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==== rebuildfstab and scanpartitions scripts ====
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Several forensic Linux Live CD distributions (Helix3 2009R1, Helix3 Pro 2009R3, old versions of CAINE, old versions of grml) use rebuildfstab and scanpartition scripts to create entries for attached devices in ''/etc/fstab''. Some versions of these scripts use wrong wildcards while searching for available block devices (''/dev/?d?'' instead of ''/dev/?d*''), this results in missing several "exotic" devices (like /dev/sdad, /dev/sdad1, etc) and in data writes when mounting them (because fstab lacks of read-only mount options for these devices).
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=== Incorrect write-blocking approach ===
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Some forensic Linux Live CD distributions rely on [[hdparm]] and [[blockdev]] programs to mount file systems in read-only mode (by setting the underlying block device to read-only mode). Unfortunately, setting a block device to read-only mode does not guarantee that [http://oss.sgi.com/archives/xfs/2009-07/msg00213.html no write commands will be passed to the drive]. There were several other bugs related to writing on a read-only block device in the past (like [https://lkml.org/lkml/2007/2/6/1 Ext3/4 orphan inodes deletion]). At present (Linux 3.14.2), kernel code still disregards read-only mode set on block devices in many places (it should be noted that setting a block device to read-only mode will efficiently write-protect the drive from programs running in userspace, while kernel and its modules still can write anything to the block device, regardless of the read-only mode).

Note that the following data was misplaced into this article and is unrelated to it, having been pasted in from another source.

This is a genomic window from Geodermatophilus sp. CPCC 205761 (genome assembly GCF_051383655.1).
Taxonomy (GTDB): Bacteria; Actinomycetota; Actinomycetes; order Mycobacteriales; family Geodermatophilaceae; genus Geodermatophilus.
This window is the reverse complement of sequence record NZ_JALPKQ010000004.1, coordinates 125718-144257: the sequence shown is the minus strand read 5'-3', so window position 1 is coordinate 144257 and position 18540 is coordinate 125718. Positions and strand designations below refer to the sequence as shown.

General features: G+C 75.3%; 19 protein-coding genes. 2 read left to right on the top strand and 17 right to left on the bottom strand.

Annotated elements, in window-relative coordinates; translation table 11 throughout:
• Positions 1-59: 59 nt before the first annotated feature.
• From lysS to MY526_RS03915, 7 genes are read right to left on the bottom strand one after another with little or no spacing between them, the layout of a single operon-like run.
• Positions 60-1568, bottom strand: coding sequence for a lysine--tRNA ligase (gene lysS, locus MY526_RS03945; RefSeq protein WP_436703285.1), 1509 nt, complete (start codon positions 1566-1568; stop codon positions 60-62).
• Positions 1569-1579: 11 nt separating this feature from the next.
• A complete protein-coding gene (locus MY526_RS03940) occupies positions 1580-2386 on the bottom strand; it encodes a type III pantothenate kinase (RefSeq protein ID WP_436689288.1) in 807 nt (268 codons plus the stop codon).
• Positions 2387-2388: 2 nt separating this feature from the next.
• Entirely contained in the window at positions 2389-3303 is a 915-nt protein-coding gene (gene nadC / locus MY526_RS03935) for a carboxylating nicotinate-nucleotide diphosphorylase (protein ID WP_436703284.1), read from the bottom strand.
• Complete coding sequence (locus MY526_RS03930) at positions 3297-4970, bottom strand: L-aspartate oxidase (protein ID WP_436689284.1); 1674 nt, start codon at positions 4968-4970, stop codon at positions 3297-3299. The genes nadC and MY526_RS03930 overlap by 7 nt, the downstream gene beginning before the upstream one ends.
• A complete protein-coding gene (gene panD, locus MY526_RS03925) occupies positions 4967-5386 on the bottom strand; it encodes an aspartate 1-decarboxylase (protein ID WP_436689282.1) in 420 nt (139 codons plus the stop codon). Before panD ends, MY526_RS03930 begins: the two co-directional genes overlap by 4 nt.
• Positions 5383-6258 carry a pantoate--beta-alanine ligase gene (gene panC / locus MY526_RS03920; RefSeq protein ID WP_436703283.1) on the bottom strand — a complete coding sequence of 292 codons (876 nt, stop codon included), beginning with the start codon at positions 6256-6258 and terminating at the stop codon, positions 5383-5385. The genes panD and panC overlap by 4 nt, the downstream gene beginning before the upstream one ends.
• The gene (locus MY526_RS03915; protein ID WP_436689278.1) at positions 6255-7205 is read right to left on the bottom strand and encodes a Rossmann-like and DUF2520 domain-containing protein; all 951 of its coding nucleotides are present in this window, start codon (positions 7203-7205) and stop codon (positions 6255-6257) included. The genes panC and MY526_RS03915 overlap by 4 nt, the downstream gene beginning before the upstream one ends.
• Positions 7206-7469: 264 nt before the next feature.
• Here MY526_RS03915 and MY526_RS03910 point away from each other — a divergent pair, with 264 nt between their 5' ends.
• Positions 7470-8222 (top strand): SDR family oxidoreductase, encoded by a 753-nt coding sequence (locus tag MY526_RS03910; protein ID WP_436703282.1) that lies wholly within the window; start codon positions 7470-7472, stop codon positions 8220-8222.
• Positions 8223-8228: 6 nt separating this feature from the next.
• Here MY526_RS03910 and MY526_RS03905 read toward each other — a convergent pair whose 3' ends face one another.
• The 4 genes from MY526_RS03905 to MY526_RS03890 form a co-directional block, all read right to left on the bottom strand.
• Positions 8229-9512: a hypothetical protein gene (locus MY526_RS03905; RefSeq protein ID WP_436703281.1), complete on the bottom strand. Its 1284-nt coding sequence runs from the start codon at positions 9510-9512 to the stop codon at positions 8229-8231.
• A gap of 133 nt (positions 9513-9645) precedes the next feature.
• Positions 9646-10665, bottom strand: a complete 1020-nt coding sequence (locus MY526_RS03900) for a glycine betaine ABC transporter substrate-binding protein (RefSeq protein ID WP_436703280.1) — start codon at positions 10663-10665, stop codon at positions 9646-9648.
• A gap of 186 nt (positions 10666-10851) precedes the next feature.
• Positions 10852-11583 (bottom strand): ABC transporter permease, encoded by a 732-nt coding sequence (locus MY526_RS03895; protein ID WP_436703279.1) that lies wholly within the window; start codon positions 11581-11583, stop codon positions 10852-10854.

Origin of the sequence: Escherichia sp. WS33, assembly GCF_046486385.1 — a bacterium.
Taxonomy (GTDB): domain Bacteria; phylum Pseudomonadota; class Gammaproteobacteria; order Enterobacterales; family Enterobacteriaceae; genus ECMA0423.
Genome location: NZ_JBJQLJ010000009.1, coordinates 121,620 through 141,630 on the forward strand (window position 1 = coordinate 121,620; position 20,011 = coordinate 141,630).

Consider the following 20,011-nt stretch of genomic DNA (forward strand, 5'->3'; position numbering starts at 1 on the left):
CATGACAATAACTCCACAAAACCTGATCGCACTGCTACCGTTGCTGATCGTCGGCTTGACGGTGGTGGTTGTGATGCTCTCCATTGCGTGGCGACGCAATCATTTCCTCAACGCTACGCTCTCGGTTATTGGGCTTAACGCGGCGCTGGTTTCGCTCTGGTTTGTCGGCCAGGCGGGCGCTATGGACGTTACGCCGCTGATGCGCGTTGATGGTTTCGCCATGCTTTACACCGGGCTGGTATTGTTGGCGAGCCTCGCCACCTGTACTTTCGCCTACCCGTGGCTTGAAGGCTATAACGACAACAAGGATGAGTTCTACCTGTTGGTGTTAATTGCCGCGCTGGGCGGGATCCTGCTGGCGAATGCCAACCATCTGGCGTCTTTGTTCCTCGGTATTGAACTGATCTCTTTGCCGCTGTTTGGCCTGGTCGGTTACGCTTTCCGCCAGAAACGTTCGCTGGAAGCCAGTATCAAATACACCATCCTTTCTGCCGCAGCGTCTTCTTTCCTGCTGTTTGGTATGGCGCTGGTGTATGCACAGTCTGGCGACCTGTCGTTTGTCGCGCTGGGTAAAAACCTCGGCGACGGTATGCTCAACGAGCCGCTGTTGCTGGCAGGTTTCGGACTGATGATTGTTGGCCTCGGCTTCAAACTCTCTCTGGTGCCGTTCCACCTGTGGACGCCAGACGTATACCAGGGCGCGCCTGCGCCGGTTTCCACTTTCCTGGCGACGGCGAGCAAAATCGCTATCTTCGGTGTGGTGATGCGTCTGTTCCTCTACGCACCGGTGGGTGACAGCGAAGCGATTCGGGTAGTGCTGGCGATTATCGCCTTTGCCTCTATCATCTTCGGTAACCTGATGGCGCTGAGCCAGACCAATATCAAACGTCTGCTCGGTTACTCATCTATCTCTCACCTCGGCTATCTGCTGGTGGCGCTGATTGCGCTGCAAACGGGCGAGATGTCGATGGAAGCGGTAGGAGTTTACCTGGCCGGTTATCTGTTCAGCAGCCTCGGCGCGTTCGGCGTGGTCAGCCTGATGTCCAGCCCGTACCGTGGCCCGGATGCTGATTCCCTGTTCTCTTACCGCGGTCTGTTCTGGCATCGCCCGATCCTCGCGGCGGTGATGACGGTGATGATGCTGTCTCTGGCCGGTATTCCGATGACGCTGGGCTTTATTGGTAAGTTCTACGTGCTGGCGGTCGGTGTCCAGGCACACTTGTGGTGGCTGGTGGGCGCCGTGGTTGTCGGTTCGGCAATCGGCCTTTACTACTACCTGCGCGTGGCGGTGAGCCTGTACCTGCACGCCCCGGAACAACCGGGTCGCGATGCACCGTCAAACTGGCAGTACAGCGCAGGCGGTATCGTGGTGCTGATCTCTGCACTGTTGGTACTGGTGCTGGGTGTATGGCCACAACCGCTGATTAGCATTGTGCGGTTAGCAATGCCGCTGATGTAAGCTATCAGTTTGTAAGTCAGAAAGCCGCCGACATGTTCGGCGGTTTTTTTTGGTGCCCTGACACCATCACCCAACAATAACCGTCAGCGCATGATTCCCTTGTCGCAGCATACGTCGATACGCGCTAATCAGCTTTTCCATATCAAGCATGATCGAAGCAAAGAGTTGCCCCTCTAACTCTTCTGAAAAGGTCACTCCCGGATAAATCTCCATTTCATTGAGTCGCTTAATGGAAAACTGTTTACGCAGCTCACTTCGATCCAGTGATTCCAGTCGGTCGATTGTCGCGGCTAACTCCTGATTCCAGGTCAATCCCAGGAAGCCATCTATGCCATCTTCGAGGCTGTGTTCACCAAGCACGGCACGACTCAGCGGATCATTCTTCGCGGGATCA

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=== TRIM aka discard command ===
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== External links ==
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* [http://www.computer-forensics-lab.org/pdf/Linux_for_computer_forensic_investigators_2.pdf Linux for computer forensic investigators: problems of booting trusted operating system]
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* [http://www.computer-forensics-lab.org/pdf/Linux_for_computer_forensic_investigators.pdf Linux for computer forensic investigators: «pitfalls» of mounting file systems]
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[[Category:Live CD]]
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Revision as of 07:45, 21 June 2014

libsmraw
Maintainer: Joachim Metz
OS: Linux, FreeBSD, NetBSD, OpenBSD, Mac OS X, Windows
Genre: Disk imaging
License: LGPL
Website: code.google.com/p/libsmraw/

The libsmraw package contains a library and applications to read and write (split) RAW storage media bitstream copies. Libsmraw contains supports for multiple (split) RAW naming schemes.

History

Libsmraw was created by Joachim Metz in 2010, while working for Hoffmann Investigations. Libsmraw is a rewrite of earlier work for the proof-of-concept multi-threaded imager: GNOME Forensic Imager.

Tools

The libsmraw package contains the following tools:

  • smrawmount, which FUSE mounts (split) RAW image files.

The libsmraw package also contains the following bindings:

  • pysmraw, bindings for Python.

Examples

FUSE mounting a split RAW image (libsmraw 20110916 or later)

smrawmount image.raw.000 mount_point

Or:

smrawmount image.raw.??? mount_point

Also See

RAW Image format

External Links